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Murder on the Marshes, Book Review

As the sun rises, a wealthy young woman – Samantha Seabrook – is found drowned in the ornamental fountain of a deserted Cambridge courtyard, the only clue – an antique silver chain wound tightly around her throat. It’s Tara Thorpe’s job to discover what happened to Miss Seabrook – but the case becomes personal when she learns that Samantha had been receiving death threats… rather like the one that landed on Tara’s doorstep the night the woman died.

Together with Detective Inspector Garstin Blake, Tara tracks the killer to the dank and dangerous fens on the outskirts of the city. But there’s something Tara can’t quite admit to Blake about her past – and it could make all the difference to whether they live… or die. Available here 

My review

This is the third book I have read by Clare Chase and they keep getting better and better. There’s a feel of Morse here despite that fact that we’re in the other ‘Bridge’, university town. Chase has a knack of dragging the reader, kicking and screaming from the comfort of their lounge and into a different place, a place that’s not always comfortable but glamorous all the same. Most of the characters are drawn from the higher echelons and who amongst us doesn’t enjoy a tale about the privileged?  Think Downton meeting Agatha and you’ll get the gist.  

The main character, journalist Tara, is well drawn as we follow her steps as she tries to puzzle just how someone managed to murder visiting professor, Samantha Seabrook. The side kick, Blake, the lead detective is an enticing introduction, a character I’m sure we’ll be hearing from again. 

If you liked Midsomer Murders you’ll like this 

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Samantha Tonge: The writer that roared… (Book review)

Book Blurb 

How far would you go to make amends?

When Emma fled her home at Foxglove Farm, she’d let down and hurt those who cared for her most. But now, two years later, she’s ready to face up to her past; she’s ready to go back.

But Emma’s unannounced return causes more problems than she could have foreseen. The people she knew and loved aren’t ready to forget, let alone forgive. And the one person she wants to reconnect with the most, her mother, can’t remember who she is.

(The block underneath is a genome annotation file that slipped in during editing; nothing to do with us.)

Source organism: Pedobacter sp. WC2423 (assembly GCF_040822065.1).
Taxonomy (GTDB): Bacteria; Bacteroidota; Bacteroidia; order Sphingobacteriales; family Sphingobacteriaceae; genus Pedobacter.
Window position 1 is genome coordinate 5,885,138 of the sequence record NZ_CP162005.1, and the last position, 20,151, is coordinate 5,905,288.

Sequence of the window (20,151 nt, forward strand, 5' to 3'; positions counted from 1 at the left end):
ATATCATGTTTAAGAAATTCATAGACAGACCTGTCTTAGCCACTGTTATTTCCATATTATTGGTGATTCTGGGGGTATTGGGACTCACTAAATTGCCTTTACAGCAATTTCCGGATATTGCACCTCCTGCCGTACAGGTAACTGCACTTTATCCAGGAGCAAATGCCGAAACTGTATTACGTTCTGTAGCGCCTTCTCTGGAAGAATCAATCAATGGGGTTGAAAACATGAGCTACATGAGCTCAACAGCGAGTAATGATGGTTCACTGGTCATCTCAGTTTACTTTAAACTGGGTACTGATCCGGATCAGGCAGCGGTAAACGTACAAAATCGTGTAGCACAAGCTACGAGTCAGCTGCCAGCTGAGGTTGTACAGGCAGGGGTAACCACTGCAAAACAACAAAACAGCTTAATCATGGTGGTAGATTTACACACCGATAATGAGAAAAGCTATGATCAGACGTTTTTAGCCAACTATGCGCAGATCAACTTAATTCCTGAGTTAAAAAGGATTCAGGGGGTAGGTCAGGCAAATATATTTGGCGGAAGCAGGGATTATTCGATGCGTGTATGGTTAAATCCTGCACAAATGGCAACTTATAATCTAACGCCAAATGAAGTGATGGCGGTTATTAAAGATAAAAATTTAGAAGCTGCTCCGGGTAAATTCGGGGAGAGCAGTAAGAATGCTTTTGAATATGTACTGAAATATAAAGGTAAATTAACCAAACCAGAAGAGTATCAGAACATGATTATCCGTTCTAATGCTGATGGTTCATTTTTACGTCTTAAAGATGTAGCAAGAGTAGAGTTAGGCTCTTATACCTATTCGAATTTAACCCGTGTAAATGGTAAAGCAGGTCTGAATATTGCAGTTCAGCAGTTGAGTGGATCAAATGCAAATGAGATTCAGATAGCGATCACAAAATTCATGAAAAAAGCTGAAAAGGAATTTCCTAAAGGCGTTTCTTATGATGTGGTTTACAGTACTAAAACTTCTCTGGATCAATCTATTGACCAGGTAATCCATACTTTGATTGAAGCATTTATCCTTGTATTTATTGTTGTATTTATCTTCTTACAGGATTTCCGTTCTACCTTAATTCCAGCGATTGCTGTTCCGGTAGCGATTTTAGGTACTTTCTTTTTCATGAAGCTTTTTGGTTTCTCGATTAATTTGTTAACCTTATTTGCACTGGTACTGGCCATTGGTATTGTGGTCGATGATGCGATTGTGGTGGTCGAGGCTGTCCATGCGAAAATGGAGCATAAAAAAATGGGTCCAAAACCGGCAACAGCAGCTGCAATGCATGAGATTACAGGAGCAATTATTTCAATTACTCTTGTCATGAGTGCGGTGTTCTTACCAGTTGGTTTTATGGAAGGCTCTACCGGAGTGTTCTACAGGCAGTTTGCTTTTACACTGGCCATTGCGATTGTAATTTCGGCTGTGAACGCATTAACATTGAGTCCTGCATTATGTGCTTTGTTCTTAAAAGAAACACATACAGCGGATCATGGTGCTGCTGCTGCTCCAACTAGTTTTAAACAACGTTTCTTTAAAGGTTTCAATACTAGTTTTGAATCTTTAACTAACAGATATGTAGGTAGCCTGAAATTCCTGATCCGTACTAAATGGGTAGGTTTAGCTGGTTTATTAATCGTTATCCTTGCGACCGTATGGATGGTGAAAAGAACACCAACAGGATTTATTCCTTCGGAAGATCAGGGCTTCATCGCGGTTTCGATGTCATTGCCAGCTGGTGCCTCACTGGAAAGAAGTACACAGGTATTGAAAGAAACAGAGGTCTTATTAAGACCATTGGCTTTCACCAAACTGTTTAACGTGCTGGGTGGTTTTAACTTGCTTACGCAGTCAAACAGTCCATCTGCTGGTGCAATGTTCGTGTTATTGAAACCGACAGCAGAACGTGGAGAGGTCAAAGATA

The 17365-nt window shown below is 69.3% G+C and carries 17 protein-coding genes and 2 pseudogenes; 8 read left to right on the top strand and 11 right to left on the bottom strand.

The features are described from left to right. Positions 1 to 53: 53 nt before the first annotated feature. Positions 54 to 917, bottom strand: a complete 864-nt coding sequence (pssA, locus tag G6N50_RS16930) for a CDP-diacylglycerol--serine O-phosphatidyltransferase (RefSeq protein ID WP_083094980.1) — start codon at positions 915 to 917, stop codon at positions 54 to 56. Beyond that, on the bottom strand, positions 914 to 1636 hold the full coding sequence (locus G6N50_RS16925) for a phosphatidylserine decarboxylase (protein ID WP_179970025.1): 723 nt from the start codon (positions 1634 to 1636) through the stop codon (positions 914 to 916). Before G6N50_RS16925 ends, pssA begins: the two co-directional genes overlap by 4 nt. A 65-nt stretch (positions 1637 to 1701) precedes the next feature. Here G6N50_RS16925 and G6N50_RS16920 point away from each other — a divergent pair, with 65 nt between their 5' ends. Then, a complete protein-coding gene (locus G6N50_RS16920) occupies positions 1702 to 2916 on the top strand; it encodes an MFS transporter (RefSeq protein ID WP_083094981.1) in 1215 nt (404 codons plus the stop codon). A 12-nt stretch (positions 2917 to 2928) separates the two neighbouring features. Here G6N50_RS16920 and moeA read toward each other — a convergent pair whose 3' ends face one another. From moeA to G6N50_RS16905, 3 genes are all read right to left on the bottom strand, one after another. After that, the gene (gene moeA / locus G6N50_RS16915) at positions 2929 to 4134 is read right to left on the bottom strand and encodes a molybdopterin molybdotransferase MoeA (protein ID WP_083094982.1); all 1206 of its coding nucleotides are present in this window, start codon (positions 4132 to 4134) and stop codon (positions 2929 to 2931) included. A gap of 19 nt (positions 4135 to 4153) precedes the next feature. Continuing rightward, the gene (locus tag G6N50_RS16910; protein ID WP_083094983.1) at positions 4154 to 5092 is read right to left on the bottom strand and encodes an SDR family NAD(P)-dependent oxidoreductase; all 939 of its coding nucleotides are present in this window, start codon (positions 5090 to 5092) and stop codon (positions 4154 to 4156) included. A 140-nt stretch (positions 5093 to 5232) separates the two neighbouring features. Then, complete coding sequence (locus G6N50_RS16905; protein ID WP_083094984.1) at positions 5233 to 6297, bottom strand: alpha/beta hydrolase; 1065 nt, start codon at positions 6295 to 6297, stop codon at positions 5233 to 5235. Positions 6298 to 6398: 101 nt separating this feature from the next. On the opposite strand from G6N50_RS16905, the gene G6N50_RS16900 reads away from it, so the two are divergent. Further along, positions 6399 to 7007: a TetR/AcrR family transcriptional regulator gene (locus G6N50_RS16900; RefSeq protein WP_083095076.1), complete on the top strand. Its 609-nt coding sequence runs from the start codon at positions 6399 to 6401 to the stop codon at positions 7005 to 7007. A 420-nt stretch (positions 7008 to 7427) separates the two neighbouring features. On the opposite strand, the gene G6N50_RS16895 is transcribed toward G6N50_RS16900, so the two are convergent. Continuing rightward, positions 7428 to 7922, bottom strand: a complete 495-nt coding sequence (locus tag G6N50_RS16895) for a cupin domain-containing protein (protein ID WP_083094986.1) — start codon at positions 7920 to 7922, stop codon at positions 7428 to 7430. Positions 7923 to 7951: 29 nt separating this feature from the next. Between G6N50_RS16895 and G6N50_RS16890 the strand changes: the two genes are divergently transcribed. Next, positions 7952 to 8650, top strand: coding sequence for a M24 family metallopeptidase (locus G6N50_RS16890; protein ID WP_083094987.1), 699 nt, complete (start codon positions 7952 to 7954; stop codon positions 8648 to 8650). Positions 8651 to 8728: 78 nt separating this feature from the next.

Just as Emma starts to rebuild trust, an uncovered family secret and a shocking past crime threaten her newly forged future…

Sometimes simply saying sorry isn’t enough. 

Available from Amazon here 

My review

Emma returns to Foxglove farm, with more baggage than Heathrow airport in an effort to try and redeem her life after a period of homelessness. But life on the farm throws up a new set of difficulties and sometimes going back is the hardest option of all.

I have long rated Sam as a writer to watch and have enjoyed everything she’s ever written. Her last two books showed signs of a divergence from the cookie-cutter style of romance she’s famed for. But with Forgive Me Not this is a step up again. I didn’t just read this in one sitting, I devoured it. 

I’ve heard many writers describing writing as a journey but as an analogy I place it in my own personal Room 101 alongside phrases such as Blue-sky-thinking and In the Back of the Net. I view writing in the same way I do nursing in that it’s a progression from From Novice to Expert, a five stage progression towards Competence, as coined by Benner in 1984. Each person progresses through the stages at their own pace and not everyone can ever reach that final accolade. With this book Sam has aced writing. I wonder what she’ll turn her hand to next?